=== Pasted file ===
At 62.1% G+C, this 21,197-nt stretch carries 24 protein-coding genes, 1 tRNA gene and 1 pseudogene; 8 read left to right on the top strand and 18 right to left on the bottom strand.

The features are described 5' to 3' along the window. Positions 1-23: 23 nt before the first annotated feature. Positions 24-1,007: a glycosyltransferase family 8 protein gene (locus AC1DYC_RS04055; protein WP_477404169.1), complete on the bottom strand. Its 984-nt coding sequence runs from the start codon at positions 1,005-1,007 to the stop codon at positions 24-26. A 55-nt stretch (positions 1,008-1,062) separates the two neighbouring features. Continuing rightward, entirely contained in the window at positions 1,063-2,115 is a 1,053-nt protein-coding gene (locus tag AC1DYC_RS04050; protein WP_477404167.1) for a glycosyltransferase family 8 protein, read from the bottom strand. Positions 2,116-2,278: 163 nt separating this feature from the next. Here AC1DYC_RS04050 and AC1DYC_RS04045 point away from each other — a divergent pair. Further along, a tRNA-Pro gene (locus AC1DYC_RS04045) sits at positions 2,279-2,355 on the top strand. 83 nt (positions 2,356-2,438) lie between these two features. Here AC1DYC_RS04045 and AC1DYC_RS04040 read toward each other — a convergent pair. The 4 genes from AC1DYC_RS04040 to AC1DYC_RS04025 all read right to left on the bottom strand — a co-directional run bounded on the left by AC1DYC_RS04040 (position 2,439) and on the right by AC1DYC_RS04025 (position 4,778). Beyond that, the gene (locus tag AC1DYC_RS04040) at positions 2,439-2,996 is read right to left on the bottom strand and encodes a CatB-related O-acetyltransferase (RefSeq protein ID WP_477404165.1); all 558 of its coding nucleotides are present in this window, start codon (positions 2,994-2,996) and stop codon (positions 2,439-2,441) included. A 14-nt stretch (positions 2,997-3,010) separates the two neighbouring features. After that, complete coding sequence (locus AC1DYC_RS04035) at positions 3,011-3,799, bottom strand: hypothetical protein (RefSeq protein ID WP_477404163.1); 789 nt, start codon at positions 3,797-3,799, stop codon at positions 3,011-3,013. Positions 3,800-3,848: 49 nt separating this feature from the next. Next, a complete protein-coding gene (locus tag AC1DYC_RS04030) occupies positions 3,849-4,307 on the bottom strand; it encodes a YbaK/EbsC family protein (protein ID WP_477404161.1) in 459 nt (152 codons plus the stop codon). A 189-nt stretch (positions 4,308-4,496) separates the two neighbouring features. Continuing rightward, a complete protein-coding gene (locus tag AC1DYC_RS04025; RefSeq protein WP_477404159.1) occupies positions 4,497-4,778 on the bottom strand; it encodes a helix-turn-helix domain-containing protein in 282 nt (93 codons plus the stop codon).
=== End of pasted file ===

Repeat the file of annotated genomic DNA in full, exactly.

At 62.1% G+C, this 21,197-nt stretch carries 24 protein-coding genes, 1 tRNA gene and 1 pseudogene; 8 read left to right on the top strand and 18 right to left on the bottom strand.

The features are described 5' to 3' along the window. Positions 1-23: 23 nt before the first annotated feature. Positions 24-1,007: a glycosyltransferase family 8 protein gene (locus AC1DYC_RS04055; protein WP_477404169.1), complete on the bottom strand. Its 984-nt coding sequence runs from the start codon at positions 1,005-1,007 to the stop codon at positions 24-26. A 55-nt stretch (positions 1,008-1,062) separates the two neighbouring features. Continuing rightward, entirely contained in the window at positions 1,063-2,115 is a 1,053-nt protein-coding gene (locus tag AC1DYC_RS04050; protein WP_477404167.1) for a glycosyltransferase family 8 protein, read from the bottom strand. Positions 2,116-2,278: 163 nt separating this feature from the next. Here AC1DYC_RS04050 and AC1DYC_RS04045 point away from each other — a divergent pair. Further along, a tRNA-Pro gene (locus AC1DYC_RS04045) sits at positions 2,279-2,355 on the top strand. 83 nt (positions 2,356-2,438) lie between these two features. Here AC1DYC_RS04045 and AC1DYC_RS04040 read toward each other — a convergent pair. The 4 genes from AC1DYC_RS04040 to AC1DYC_RS04025 all read right to left on the bottom strand — a co-directional run bounded on the left by AC1DYC_RS04040 (position 2,439) and on the right by AC1DYC_RS04025 (position 4,778). Beyond that, the gene (locus tag AC1DYC_RS04040) at positions 2,439-2,996 is read right to left on the bottom strand and encodes a CatB-related O-acetyltransferase (RefSeq protein ID WP_477404165.1); all 558 of its coding nucleotides are present in this window, start codon (positions 2,994-2,996) and stop codon (positions 2,439-2,441) included. A 14-nt stretch (positions 2,997-3,010) separates the two neighbouring features. After that, complete coding sequence (locus AC1DYC_RS04035) at positions 3,011-3,799, bottom strand: hypothetical protein (RefSeq protein ID WP_477404163.1); 789 nt, start codon at positions 3,797-3,799, stop codon at positions 3,011-3,013. Positions 3,800-3,848: 49 nt separating this feature from the next. Next, a complete protein-coding gene (locus tag AC1DYC_RS04030) occupies positions 3,849-4,307 on the bottom strand; it encodes a YbaK/EbsC family protein (protein ID WP_477404161.1) in 459 nt (152 codons plus the stop codon). A 189-nt stretch (positions 4,308-4,496) separates the two neighbouring features. Continuing rightward, a complete protein-coding gene (locus tag AC1DYC_RS04025; RefSeq protein WP_477404159.1) occupies positions 4,497-4,778 on the bottom strand; it encodes a helix-turn-helix domain-containing protein in 282 nt (93 codons plus the stop codon).